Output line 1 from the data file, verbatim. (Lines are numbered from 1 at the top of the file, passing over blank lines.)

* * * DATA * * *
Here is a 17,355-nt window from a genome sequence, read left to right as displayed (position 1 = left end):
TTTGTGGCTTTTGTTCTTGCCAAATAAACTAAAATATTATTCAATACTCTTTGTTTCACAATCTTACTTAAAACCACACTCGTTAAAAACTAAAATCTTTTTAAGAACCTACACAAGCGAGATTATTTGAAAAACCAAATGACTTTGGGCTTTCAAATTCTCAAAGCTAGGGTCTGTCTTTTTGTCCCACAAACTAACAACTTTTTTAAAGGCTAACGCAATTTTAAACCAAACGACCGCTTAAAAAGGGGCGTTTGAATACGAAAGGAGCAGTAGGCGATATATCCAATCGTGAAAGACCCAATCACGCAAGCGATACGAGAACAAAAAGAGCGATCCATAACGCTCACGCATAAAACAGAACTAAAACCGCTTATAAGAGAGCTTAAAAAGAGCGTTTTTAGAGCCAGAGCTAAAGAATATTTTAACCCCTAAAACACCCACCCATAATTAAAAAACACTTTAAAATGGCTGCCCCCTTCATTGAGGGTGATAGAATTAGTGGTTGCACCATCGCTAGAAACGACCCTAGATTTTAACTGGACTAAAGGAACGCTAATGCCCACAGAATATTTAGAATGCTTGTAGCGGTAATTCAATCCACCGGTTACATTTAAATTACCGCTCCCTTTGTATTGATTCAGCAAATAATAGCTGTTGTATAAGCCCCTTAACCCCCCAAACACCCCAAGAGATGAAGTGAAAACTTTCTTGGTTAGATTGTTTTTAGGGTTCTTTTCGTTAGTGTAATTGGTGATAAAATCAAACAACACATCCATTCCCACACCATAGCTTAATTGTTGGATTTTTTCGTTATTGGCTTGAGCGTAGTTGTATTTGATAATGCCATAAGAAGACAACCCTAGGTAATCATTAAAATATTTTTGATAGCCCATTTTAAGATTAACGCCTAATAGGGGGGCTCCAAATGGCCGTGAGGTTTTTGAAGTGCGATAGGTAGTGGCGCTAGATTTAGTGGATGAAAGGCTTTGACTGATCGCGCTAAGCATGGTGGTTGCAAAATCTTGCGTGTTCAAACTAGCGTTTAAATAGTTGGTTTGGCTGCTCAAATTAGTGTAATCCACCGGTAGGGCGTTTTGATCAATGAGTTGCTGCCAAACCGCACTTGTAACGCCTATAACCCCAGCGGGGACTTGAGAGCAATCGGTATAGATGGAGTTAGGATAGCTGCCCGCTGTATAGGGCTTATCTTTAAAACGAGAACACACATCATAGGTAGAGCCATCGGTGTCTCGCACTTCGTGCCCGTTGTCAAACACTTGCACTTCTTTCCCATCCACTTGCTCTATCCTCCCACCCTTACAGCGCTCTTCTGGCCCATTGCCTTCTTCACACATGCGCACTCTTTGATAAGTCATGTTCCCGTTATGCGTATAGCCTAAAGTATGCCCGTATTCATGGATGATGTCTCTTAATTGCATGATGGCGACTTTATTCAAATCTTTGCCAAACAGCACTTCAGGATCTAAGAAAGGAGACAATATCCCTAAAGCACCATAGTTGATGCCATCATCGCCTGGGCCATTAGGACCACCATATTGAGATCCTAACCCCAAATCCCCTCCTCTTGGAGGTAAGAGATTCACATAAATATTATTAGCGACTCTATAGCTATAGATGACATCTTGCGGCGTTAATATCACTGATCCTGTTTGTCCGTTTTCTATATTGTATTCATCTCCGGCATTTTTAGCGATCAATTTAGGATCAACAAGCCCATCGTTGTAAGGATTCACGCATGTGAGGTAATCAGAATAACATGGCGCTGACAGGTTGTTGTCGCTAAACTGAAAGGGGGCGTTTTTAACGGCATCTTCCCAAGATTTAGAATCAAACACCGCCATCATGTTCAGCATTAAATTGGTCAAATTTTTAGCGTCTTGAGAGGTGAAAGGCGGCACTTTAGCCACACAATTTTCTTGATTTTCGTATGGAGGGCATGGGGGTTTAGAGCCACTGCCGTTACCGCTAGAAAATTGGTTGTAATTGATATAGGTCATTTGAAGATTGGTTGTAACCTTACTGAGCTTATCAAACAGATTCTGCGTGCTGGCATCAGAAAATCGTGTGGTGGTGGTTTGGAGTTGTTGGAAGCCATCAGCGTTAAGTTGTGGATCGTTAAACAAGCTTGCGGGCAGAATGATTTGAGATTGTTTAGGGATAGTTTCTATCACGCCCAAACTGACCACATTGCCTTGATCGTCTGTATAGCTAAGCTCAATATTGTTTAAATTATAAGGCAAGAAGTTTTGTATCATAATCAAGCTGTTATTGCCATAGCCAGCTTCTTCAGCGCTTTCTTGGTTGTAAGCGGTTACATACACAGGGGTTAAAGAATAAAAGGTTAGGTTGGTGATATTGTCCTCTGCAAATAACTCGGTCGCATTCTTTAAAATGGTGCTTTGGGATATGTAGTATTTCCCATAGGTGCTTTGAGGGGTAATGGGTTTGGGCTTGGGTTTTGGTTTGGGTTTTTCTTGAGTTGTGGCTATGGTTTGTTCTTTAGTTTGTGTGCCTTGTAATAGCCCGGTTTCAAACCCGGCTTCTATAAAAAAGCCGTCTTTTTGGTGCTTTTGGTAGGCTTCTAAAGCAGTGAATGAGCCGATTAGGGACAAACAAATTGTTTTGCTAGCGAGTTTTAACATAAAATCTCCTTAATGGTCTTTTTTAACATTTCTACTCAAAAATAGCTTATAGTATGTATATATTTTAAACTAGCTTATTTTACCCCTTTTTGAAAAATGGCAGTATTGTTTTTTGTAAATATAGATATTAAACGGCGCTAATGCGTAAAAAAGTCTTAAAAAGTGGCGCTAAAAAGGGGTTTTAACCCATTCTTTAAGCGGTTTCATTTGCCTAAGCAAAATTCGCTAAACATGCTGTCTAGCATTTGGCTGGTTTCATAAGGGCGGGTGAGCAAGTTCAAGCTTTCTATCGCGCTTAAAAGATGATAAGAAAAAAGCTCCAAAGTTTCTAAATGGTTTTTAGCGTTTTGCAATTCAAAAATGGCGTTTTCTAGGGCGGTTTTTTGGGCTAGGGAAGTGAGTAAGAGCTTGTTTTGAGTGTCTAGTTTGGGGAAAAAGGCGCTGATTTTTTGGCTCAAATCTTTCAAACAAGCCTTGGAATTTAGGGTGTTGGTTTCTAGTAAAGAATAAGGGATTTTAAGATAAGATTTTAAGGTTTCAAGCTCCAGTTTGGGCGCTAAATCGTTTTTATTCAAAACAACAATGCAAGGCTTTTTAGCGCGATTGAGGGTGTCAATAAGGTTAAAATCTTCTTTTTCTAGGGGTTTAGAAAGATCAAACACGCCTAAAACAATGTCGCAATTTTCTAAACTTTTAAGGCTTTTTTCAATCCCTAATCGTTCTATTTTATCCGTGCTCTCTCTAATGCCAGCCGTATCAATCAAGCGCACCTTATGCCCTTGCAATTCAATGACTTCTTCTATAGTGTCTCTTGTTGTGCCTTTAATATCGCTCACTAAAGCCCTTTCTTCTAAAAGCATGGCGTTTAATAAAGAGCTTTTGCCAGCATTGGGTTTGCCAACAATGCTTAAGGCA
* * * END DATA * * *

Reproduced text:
Here is a 17,355-nt window from a genome sequence, read left to right as displayed (position 1 = left end):